Synopsis of the 2018 AAPA House of Delegates Meeting
Greetings NDAPA Members,
I just returned from the 2018 AAPA House of Delegates (HOD) meeting in New Orleans and wanted to update you all on what the HOD decided this year for AAPA policy. Just as a background, the AAPA HOD is an elected group of 290 PAs from around the country that enact policies establishing the collective values, philosophies, and principles of the PA profession. While AAPA policy is not “law”, it is the driving force for many issues within the profession.
Here were the most debated and/or significant topics that were discussed and voted on:
Optimal Team Practice: An amendment to the OTP policy from last year was proposed. The authors of this new policy thought that the old language was too suggestive of PAs wanting independent practice and that some states were dealing with negative repercussions because of the wording.
- There was a lot testimony most which was against any changes. Since this policy was so new (1-year), most in HOD were against any changes. In the end, the resolution failed and the policy will remain the same.
Change from “PA” to something else: This has been issue with the profession for quite some time. It has been brought in the HOD on numerous occasions but has never gone anywhere. A resolution was presented asking for an independent agency to investigate a name change for our profession and the possible implications, good or bad, that it could bring.
- There was far more testimony that supported this resolution than apposed. Those opposed to the idea were most concerned about the $850k - $1.2m price tag that the consultants estimate. The AAPA Board said that they currently have strong financials and that they feel this is an important topic worth the cost.
- Since our profession as matured over the last 50 years, moving away from the “assistant” is wanted by many and has actually caused issues in some states trying to move forward with OTP. Wisconsin, for instance, went to their medical board asking for their support but were told they could support such a change for a profession with “assistant” in the title. They said that an “assistant” implies that there must be supervision.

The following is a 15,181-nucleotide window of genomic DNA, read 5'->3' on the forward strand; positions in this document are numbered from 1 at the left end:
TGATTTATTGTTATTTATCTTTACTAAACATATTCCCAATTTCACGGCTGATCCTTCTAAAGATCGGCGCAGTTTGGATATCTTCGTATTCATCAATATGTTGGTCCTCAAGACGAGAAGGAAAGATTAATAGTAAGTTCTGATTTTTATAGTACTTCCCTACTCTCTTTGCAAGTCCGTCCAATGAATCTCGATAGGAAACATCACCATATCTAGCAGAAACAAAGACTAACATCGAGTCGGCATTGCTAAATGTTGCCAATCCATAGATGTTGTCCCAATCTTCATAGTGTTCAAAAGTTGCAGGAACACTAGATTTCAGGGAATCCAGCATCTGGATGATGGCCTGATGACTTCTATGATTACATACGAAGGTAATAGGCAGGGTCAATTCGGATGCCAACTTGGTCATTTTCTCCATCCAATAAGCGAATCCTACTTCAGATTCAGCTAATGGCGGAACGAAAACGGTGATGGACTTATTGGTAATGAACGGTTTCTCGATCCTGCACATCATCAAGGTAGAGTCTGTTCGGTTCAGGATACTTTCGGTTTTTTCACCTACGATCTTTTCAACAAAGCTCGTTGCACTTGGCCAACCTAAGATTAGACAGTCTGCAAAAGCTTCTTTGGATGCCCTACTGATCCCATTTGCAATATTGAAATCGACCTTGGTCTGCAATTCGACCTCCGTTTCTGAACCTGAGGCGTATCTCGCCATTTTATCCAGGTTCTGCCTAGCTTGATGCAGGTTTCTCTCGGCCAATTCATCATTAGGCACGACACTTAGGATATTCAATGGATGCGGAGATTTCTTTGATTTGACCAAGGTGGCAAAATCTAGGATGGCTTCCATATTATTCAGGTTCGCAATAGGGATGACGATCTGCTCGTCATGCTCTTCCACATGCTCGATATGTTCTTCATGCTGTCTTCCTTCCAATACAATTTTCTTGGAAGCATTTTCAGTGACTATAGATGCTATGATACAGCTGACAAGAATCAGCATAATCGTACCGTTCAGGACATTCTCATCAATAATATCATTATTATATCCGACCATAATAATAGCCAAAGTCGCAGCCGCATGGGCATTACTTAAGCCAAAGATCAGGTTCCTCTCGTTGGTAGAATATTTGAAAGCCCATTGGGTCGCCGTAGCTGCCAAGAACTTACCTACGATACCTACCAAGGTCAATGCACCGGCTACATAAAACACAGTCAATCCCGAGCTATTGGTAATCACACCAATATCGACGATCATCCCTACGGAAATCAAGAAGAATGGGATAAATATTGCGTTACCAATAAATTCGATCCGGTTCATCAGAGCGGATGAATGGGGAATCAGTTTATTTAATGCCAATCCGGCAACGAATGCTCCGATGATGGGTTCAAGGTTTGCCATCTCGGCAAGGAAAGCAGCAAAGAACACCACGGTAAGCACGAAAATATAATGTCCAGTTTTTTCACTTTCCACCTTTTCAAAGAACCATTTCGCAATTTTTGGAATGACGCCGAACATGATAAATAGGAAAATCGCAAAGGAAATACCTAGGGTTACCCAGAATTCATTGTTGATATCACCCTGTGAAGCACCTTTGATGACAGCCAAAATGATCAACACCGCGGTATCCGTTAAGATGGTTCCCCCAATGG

- Others noted that we are the only profession that prefers to go by our initials (PA) rather than our full title because we are “ashamed of it”.
- The resolution passed and the AAPA Board of Directors will be selecting a consulting firm to investigate a title change, reporting back to the HOD in 2019.
Standards for In-Person Instruction: The Tennessee delegation proposed a policy that requires PA schools to have at least 80% of the didactic portion of PA school be in a live classroom setting. Their concern was that many NP programs were going to all, or nearly all, online formats and that they didn’t want to see that with PA education. They have heard concerns about NP online education from physicians and don’t want us to be in the same situation.
- The driving force for this resolution was the start of a primarily online PA program through the Yale School of Medicine which has only 3 weeks on campus throughout the entire program.
- While policy from the AAPA cannot directly dictate the standards for PA programs, policies can have a way of influencing change. The Accreditation Review Commission for PAs (ARC-PA) is the accrediting body for PA schools and sets the standards. Both the ARC-PA and the AAPA Board were against this resolution.
- Our own PA program here in ND is one of the few that uses a hybrid educational design and has been doing so for over 40 years, even before the internet. While 3 weeks of on campus time seems too little to me as well, there is more to it than a policy by the AAPA. There are numerous other factors that must be considered such as advancement in technology, providing education to those in rural and underserved areas, and not to mention federal anti-trust laws
- This was probably the most debated resolution of the year. In the end, the resolution was not passed as written, but instead it was referred to the Speaker of the House who will select a panel of PAs and review the issue and report back to the HOD next year.
Though there were nearly 60 resolutions that were discussed, those were the most prevalent to PAs in North Dakota. The full report from the AAPA usually comes out later in June. Please let me know if you have any questions.